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Charlotte Amalie
Wednesday, May 25, 2022
HomeNewsArchivesCHRISTIANSTED BOASTS NEW POST OFFICE

CHRISTIANSTED BOASTS NEW POST OFFICE

Dec 13, 2001 — After 45 years in the same building in downtown Christiansted, the U.S. Postal Service officially moved into its new digs Tuesday a block and half uptown.
Dozens of people gathered for the ribbon cutting celebrating the new building off of the Shan Williams Market Square on Company Street. Two years ago, the Postal Service decided to leave its former, 2,900 square-foot site in the 250-year-old Danish West Indies & Guinea Co. warehouse building in order to find a larger downtown location, according to Tom Pino, an asset manager with the Postal Service. The National Park Service, the owner of the Christiansted National Historic Site in which the historic building sits, purchased the structure from the Postal Service and plans to turn it into a museum dedicated to the African slave trade.
The new, approximately 5,000 square-foot building is being leased by the Postal Service for 20 years, with four five-year renewal options, from Christiansted businessman Mike Harris. Harris said that beginning last February, the new building off the square, which was then mostly vacant, was gutted and totally renovated to include a second-floor employee lounge, bathrooms and a full-service elevator. The $525,000-turnkey project was completed in November.
"Mike was very creative and it worked out to be a very nice project, actually," Pino said.
Carmelo Rivera, president of the St. Croix Chamber of Commerce, said that with the post office anchoring the square, the Park Service set to move into the Danish West Indies & Guinea Co. warehouse building and the St. Croix Community Foundation's renovation of Times Square, Christiansted is receiving the attention it deserves.
"This is an important step in the march in the revitalization of Christiansted," he said.
Meanwhile, Louis Jackson, Postal Service V.I. coordinator, said plans to relocate the post office in the Sunny Isle Shopping Center have been put on the "back financial burner" because of the agency's financial problems.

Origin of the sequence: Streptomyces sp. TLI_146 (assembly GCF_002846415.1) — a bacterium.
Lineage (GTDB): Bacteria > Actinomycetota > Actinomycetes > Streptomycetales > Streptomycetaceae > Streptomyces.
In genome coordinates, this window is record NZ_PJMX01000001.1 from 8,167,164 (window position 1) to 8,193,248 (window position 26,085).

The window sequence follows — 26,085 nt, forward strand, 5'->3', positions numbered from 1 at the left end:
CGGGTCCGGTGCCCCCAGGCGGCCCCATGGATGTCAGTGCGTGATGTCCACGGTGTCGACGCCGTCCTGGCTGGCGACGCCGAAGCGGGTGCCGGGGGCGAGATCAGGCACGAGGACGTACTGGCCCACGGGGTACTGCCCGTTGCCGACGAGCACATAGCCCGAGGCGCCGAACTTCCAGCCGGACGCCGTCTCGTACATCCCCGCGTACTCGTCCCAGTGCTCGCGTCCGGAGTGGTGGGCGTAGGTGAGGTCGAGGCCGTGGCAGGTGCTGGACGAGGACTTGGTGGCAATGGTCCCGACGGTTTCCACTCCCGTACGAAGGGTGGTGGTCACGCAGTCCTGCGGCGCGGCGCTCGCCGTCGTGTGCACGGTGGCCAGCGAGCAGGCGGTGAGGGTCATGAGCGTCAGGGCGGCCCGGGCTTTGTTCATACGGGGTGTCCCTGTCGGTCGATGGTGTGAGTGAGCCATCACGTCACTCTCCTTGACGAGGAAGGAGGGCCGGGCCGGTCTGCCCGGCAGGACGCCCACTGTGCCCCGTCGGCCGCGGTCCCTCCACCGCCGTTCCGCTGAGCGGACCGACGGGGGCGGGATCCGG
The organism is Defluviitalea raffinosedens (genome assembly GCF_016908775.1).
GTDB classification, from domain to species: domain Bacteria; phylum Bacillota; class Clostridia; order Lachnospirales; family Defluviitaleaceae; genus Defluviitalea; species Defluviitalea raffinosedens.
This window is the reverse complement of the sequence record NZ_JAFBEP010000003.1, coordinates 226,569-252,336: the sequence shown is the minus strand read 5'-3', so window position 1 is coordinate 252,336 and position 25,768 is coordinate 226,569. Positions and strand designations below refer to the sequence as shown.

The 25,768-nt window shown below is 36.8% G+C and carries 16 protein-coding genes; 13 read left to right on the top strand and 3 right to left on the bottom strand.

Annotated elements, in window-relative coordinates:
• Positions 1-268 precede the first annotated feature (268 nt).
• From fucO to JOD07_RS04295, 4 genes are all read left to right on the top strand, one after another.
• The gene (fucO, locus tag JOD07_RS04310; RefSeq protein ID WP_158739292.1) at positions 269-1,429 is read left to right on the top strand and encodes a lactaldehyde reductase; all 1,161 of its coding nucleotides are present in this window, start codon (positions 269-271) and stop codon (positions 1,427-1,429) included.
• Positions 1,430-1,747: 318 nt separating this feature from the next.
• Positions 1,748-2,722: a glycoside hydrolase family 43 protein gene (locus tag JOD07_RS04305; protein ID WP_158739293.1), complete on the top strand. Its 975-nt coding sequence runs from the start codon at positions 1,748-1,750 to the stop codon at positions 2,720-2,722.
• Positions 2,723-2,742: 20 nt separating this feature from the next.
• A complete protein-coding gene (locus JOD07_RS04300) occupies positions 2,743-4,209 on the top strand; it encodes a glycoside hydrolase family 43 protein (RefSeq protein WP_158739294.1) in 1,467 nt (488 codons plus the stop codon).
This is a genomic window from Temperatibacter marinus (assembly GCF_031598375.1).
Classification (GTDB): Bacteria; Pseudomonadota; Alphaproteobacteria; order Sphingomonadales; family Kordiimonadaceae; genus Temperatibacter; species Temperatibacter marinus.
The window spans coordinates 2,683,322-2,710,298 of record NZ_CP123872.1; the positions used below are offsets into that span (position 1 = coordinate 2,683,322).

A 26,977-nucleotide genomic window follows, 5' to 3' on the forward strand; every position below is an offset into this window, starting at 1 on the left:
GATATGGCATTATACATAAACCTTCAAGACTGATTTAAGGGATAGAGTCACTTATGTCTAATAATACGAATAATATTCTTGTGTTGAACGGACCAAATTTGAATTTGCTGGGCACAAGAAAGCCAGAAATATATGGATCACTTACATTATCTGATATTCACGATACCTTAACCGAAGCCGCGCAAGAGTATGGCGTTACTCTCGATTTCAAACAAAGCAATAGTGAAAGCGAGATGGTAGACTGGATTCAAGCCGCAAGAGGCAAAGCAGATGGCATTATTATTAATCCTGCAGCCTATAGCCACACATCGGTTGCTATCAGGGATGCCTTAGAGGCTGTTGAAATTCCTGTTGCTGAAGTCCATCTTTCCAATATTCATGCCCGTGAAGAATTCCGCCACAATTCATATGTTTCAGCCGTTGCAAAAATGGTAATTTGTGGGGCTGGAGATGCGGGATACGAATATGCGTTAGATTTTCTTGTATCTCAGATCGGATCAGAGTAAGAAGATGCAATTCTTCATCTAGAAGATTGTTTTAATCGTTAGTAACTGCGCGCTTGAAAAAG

"But we're going to try and bring it to the front" burner, Jackson said.

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Dec 13, 2001 -- After 45 years in the same building in downtown Christiansted, the U.S. Postal Service officially moved into its new digs Tuesday a block and half uptown.
Dozens of people gathered for the ribbon cutting celebrating the new building off of the Shan Williams Market Square on Company Street. Two years ago, the Postal Service decided to leave its former, 2,900 square-foot site in the 250-year-old Danish West Indies & Guinea Co. warehouse building in order to find a larger downtown location, according to Tom Pino, an asset manager with the Postal Service. The National Park Service, the owner of the Christiansted National Historic Site in which the historic building sits, purchased the structure from the Postal Service and plans to turn it into a museum dedicated to the African slave trade.
The new, approximately 5,000 square-foot building is being leased by the Postal Service for 20 years, with four five-year renewal options, from Christiansted businessman Mike Harris. Harris said that beginning last February, the new building off the square, which was then mostly vacant, was gutted and totally renovated to include a second-floor employee lounge, bathrooms and a full-service elevator. The $525,000-turnkey project was completed in November.
"Mike was very creative and it worked out to be a very nice project, actually," Pino said.
Carmelo Rivera, president of the St. Croix Chamber of Commerce, said that with the post office anchoring the square, the Park Service set to move into the Danish West Indies & Guinea Co. warehouse building and the St. Croix Community Foundation's renovation of Times Square, Christiansted is receiving the attention it deserves.
"This is an important step in the march in the revitalization of Christiansted," he said.
Meanwhile, Louis Jackson, Postal Service V.I. coordinator, said plans to relocate the post office in the Sunny Isle Shopping Center have been put on the "back financial burner" because of the agency's financial problems.
"But we're going to try and bring it to the front" burner, Jackson said.